The new legal framework will omit some of the conditions required by the 2014 circular, such as the company having to employ 20 or more full-time equivalent employees in the medium-term, or the inpatriate possessing special know-how to benefit the company's staff or being recruited from a sector or profession deemed difficult to recruit for in Luxembourg.

However, to qualify for the premium exemption, each inpatriate will have to derive a minimum annual remuneration of EUR 100,000 (currently EUR 50,000).

This measure will apply as from the 2021 tax year. To that end, the Luxembourg tax authorities already repealed the 2014 Circular on 14 December 2020 with effect from tax year 2021. However, they specified that the tax regime described in the circular continues to apply to inpatriate workers who started their activity in Luxembourg during tax years 2016 through 2020 (within the limits and under the conditions stated in the circular and provided that the employees concerned do not benefit from the provisions of article 115, number 13b of the individual income tax law (LITL)). This does not apply to inpatriate workers whose tax regime ended, for one reason or another, during the same period covering tax years 2016 through 2020.

2.4.    Rental real property measures

Individual taxpayers eligible for the accelerated depreciation regime will be entitled to an annual individual income tax allowance classified as a special property allowance.

To obtain this benefit, they will have to derive net profits and/or income within the meaning of article 10, numbers 1, 2, 3, or 7 of the LITL (i.e., income from commercial, agricultural, or forestry activities, income from the practice of a liberal profession, and/or rental income) taxable in the Grand Duchy. They will determine their allowance based on the accelerated depreciation applicable to a building (or part of a building) purchased after 31 December 2020, rented out, and less than five years old as at 1 January of the tax year.

In the case of joint taxation, each spouse or partner will receive the special property allowance under the conditions discussed above.

Furthermore, to promote a sustainable housing policy designed to combat climate change, and to encourage owners of rental accommodations to carry out sustainable renovations of their existing property, the budget law introduces an accelerated depreciation rate of 6% for 10 years for capital expenditure incurred for such renovations.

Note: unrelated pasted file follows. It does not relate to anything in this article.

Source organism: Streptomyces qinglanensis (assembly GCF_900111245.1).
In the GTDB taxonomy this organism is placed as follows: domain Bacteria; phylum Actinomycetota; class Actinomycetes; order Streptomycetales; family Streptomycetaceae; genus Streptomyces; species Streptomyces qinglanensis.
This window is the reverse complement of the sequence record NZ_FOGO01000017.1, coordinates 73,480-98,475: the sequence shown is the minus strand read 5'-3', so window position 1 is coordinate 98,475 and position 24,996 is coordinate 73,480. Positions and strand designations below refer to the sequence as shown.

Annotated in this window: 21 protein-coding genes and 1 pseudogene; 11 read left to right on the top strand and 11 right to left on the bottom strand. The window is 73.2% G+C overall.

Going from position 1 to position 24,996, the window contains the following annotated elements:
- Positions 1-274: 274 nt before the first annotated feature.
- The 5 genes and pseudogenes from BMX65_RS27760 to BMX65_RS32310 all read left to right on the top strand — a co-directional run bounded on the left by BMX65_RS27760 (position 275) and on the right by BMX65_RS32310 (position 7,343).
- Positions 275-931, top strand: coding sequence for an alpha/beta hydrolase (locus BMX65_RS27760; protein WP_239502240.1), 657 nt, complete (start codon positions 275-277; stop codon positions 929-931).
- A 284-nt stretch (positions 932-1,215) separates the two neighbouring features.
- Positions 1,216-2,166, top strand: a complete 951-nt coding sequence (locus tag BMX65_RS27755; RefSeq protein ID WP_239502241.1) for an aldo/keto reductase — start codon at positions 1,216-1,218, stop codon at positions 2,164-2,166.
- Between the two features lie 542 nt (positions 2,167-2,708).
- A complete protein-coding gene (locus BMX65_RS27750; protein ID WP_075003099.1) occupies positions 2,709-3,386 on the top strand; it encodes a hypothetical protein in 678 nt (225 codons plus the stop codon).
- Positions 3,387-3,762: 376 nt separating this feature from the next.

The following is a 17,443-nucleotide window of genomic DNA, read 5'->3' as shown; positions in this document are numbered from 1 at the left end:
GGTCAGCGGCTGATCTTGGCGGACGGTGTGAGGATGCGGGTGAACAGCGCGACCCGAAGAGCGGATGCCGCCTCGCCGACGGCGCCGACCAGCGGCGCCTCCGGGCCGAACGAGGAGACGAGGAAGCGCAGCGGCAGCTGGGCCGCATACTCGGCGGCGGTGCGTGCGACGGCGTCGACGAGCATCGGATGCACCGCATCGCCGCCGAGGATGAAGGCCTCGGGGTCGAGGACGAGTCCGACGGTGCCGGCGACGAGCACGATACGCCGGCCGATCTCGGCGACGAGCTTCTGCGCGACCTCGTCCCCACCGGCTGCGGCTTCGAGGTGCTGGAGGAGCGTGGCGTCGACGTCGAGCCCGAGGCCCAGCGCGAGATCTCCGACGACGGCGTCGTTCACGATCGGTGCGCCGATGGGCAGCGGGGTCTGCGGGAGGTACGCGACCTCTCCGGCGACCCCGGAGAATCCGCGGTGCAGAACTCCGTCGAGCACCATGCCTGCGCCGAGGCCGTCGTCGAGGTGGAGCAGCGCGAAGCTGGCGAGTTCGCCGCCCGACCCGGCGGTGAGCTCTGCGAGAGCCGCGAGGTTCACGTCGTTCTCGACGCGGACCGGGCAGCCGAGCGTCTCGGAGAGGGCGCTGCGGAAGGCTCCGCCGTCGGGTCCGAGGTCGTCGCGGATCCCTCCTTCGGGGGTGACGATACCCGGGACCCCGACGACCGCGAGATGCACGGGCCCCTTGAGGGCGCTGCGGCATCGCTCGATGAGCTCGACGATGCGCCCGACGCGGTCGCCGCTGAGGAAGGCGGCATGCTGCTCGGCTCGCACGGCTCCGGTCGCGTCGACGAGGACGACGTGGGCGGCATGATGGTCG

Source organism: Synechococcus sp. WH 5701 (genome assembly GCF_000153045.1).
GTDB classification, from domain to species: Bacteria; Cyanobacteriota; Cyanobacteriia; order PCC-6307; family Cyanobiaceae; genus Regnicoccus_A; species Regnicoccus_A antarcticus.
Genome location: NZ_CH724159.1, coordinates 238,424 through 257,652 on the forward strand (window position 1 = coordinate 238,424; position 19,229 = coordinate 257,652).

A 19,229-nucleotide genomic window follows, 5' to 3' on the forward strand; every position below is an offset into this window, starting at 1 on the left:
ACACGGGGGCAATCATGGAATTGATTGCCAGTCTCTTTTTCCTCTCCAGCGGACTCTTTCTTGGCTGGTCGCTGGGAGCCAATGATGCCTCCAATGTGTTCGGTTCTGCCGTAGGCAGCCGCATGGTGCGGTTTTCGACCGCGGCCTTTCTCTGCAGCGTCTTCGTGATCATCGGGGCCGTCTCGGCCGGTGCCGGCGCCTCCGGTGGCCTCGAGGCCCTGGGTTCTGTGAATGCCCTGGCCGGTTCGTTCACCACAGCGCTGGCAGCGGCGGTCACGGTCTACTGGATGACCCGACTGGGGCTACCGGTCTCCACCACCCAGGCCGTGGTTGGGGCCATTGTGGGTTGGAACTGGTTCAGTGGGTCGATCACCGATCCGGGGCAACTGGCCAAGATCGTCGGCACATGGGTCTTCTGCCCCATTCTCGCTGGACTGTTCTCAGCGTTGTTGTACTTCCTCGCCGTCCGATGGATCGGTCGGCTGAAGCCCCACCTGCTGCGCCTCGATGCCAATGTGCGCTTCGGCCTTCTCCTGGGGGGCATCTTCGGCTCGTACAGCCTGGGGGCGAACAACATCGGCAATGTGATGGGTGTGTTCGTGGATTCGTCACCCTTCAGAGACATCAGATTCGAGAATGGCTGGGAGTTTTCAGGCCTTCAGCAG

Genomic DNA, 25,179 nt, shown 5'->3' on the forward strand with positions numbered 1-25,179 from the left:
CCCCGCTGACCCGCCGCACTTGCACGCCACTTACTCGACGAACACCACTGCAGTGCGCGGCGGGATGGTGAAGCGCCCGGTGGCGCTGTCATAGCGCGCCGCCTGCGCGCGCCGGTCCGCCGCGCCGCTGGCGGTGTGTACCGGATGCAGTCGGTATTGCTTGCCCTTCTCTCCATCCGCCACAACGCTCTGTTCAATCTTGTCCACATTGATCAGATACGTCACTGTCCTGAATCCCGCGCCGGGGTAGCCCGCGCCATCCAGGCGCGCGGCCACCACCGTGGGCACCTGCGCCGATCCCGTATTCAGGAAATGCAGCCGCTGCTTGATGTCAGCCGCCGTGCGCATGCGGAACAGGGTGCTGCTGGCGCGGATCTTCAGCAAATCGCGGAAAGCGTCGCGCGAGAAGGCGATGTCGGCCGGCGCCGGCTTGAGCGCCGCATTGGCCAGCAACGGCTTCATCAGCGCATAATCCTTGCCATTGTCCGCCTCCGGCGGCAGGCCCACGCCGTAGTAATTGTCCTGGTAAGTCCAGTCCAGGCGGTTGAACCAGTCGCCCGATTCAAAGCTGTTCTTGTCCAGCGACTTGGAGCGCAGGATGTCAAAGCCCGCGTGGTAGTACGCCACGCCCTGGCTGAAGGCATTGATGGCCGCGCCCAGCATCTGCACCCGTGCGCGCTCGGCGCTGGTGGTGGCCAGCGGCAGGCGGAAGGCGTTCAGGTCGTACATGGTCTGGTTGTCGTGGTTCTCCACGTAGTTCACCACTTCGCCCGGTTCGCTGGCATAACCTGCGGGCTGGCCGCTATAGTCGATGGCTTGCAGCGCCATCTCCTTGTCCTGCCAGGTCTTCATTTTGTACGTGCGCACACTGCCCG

These measures will apply as from the 2021 tax year.

2.5.    Introduction of multi-year electronic withholding tax cards for wages and salaries

The budget law gives employers direct access to the electronic tax cards of their employees (tax cards are issued to employees by the tax authorities and are remitted to and used by employers for wage tax withholding purposes).

The relevant platform will first be made available to employers sometime in 2021 on an optional testing basis. As from 1 January 2022, employers will be required to use the new tool and to consult the files electronically.

Employers will be required at least once a month to access the wage tax forms and consult all the forms not yet reviewed at the time of access. In case of non-compliance, the tax office responsible for verifying an employer's payroll and wage tax deductions could request that the employer consult the unchecked records. It is important to note that employers will be subject to potential financial sanctions in such cases.

2.6.    Other measures

Landlords who have reduced the rent on their commercial leases in the 2020 calendar year will be eligible for a tax allowance equal to twice the amount of the rent reduction, up to EUR 15,000 per building (or part of a building) and per commercial lease agreement. This measure will apply as from the 2020 tax year.

The budget law also repeals a special tax regime for venture capital investment certificates introduced some time ago to revive investment in the interest of economic development, due to the scheme’s limited take-up.

 

3.      Indirect tax measures

The budget law introduces the following indirect tax measures:

  • Substantial increase of duties applicable to the contribution of a Luxembourg property to a company;
  • Attribution of a property to a partner of a company;
  • Reduction of the subscription tax rate for funds investing in sustainable investments;
  • VAT - Renovation work;
  • VAT - Small businesses;
  • CO2 tax; and
  • Tax on insurance premiums.

3.1.    Substantial increase of duties applicable to the contribution of a Luxembourg property to a company

The registration and transcription duties due on the contribution of a Luxembourg property to a civil or joint-stock company will substantially increase, i.e., around three times more than currently due. The measure aims to partly align the tax treatment of a contribution of Luxembourg property to the tax treatment of a sale of Luxembourg property.